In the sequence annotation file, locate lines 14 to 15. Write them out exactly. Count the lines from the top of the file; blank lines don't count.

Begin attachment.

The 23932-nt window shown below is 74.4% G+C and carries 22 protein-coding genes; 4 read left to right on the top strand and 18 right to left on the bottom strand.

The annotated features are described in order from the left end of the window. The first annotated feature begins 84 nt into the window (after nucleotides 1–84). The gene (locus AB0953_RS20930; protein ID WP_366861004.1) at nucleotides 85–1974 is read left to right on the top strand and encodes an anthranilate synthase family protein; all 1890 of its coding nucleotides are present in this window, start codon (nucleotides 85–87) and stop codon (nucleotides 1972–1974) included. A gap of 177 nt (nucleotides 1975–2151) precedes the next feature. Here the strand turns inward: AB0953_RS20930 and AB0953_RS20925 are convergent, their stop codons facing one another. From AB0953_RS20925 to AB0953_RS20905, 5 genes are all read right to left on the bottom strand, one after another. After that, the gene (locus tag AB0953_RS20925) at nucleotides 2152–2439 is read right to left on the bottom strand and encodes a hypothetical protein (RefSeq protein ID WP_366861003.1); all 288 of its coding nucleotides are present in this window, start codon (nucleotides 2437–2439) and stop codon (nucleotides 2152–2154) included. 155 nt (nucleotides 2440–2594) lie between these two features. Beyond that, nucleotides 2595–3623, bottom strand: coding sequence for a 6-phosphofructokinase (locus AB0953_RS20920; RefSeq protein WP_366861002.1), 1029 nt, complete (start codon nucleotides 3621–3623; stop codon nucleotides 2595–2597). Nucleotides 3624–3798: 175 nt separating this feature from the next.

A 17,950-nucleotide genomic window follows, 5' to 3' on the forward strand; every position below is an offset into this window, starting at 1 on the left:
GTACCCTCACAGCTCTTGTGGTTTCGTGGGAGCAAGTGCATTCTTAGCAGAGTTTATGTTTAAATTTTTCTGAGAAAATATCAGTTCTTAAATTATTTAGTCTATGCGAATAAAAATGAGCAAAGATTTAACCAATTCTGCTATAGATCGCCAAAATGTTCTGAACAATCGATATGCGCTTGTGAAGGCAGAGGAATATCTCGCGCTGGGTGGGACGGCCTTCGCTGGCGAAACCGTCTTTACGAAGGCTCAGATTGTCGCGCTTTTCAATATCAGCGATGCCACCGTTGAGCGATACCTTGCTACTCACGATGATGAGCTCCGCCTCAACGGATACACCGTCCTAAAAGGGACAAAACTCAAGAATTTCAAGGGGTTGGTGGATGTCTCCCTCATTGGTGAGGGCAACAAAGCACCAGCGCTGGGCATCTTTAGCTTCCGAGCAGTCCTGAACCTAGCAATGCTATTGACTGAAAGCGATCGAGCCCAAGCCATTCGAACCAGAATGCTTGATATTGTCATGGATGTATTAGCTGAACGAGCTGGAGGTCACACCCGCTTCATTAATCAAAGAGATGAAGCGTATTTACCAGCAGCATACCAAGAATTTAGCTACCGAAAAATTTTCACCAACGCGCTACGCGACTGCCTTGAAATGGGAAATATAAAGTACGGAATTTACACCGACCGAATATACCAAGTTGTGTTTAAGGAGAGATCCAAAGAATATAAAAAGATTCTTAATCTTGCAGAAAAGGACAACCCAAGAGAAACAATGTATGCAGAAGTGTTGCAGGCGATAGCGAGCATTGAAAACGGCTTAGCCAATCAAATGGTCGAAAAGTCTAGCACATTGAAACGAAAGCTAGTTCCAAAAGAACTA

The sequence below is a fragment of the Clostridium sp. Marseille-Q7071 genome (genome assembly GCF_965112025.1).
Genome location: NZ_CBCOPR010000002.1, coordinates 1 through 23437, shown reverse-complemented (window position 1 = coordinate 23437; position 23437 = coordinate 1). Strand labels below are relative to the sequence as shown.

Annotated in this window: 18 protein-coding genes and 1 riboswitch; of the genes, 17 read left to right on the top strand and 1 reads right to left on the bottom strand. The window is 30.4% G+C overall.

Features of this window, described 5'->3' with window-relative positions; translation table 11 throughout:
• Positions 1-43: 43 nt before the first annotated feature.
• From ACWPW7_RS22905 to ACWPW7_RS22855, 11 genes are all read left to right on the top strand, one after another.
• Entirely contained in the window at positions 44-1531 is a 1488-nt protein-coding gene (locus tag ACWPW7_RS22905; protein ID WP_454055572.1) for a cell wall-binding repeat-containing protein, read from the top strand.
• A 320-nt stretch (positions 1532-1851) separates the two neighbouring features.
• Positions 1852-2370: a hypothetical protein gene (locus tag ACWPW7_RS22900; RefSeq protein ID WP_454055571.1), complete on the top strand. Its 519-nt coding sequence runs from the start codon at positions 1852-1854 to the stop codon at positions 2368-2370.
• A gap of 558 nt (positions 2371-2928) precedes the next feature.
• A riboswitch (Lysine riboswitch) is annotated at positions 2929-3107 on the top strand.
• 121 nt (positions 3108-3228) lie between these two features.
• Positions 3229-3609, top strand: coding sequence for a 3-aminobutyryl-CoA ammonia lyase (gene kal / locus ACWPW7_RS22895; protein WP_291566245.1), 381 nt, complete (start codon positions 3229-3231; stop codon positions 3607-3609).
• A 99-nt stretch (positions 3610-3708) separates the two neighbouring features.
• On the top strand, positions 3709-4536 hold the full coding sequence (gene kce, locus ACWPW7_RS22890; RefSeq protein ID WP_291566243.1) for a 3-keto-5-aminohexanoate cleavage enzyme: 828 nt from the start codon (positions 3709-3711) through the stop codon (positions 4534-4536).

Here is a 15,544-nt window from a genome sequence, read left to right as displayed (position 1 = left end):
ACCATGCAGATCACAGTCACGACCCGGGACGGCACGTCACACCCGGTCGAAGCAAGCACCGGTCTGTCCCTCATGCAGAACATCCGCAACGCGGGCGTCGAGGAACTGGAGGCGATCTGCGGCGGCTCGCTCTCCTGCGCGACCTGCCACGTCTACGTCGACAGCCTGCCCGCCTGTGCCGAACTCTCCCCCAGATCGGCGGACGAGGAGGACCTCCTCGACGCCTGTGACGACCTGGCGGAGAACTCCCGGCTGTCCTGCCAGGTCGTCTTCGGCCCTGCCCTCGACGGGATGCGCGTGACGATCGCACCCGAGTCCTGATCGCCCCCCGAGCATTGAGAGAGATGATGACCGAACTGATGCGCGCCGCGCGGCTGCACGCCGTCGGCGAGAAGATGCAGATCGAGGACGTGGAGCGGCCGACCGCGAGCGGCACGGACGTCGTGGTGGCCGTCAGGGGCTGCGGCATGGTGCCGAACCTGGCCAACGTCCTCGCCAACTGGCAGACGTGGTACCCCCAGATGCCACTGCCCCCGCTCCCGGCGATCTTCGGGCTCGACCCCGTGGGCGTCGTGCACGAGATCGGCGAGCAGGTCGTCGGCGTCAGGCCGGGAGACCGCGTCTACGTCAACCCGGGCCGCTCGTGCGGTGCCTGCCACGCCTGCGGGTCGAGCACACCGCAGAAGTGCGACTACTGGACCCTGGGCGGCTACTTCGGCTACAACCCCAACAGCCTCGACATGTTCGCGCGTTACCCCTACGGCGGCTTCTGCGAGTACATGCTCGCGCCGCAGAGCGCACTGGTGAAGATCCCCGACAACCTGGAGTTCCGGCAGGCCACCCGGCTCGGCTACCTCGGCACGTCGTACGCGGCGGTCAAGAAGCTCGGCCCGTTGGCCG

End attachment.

• A gap of 558 nt (positions 2371-2928) precedes the next feature.
• A riboswitch (Lysine riboswitch) is annotated at positions 2929-3107 on the top strand.